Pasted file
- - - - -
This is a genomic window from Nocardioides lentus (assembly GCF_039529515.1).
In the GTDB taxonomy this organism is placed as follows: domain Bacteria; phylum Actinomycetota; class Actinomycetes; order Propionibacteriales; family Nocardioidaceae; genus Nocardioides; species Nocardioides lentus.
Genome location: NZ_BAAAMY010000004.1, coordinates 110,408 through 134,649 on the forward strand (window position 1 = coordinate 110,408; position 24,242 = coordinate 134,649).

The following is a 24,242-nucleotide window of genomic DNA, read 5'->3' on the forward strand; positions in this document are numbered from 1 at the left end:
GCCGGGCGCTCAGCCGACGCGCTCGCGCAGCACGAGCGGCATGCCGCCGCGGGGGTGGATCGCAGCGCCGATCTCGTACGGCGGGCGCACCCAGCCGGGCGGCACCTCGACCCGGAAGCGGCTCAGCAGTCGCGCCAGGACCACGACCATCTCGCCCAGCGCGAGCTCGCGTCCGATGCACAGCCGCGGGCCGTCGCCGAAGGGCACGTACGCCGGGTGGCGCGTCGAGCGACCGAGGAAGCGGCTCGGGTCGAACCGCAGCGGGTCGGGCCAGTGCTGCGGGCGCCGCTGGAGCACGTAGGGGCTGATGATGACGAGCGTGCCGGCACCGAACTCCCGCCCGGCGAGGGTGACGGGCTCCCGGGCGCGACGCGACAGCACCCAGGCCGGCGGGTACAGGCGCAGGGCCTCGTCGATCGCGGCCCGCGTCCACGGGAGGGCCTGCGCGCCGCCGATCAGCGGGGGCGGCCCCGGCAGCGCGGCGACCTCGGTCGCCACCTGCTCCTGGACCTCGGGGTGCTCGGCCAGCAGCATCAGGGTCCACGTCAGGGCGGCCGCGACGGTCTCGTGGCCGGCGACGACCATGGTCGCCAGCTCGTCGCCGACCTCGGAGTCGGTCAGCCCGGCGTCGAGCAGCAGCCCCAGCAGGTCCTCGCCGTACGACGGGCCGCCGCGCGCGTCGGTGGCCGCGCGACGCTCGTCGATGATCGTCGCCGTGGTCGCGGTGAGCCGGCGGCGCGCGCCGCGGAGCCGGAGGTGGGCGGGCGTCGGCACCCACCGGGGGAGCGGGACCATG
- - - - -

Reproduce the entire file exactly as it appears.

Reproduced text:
This is a genomic window from Nocardioides lentus (assembly GCF_039529515.1).
In the GTDB taxonomy this organism is placed as follows: domain Bacteria; phylum Actinomycetota; class Actinomycetes; order Propionibacteriales; family Nocardioidaceae; genus Nocardioides; species Nocardioides lentus.
Genome location: NZ_BAAAMY010000004.1, coordinates 110,408 through 134,649 on the forward strand (window position 1 = coordinate 110,408; position 24,242 = coordinate 134,649).

The following is a 24,242-nucleotide window of genomic DNA, read 5'->3' on the forward strand; positions in this document are numbered from 1 at the left end:
GCCGGGCGCTCAGCCGACGCGCTCGCGCAGCACGAGCGGCATGCCGCCGCGGGGGTGGATCGCAGCGCCGATCTCGTACGGCGGGCGCACCCAGCCGGGCGGCACCTCGACCCGGAAGCGGCTCAGCAGTCGCGCCAGGACCACGACCATCTCGCCCAGCGCGAGCTCGCGTCCGATGCACAGCCGCGGGCCGTCGCCGAAGGGCACGTACGCCGGGTGGCGCGTCGAGCGACCGAGGAAGCGGCTCGGGTCGAACCGCAGCGGGTCGGGCCAGTGCTGCGGGCGCCGCTGGAGCACGTAGGGGCTGATGATGACGAGCGTGCCGGCACCGAACTCCCGCCCGGCGAGGGTGACGGGCTCCCGGGCGCGACGCGACAGCACCCAGGCCGGCGGGTACAGGCGCAGGGCCTCGTCGATCGCGGCCCGCGTCCACGGGAGGGCCTGCGCGCCGCCGATCAGCGGGGGCGGCCCCGGCAGCGCGGCGACCTCGGTCGCCACCTGCTCCTGGACCTCGGGGTGCTCGGCCAGCAGCATCAGGGTCCACGTCAGGGCGGCCGCGACGGTCTCGTGGCCGGCGACGACCATGGTCGCCAGCTCGTCGCCGACCTCGGAGTCGGTCAGCCCGGCGTCGAGCAGCAGCCCCAGCAGGTCCTCGCCGTACGACGGGCCGCCGCGCGCGTCGGTGGCCGCGCGACGCTCGTCGATGATCGTCGCCGTGGTCGCGGTGAGCCGGCGGCGCGCGCCGCGGAGCCGGAGGTGGGCGGGCGTCGGCACCCACCGGGGGAGCGGGACCATG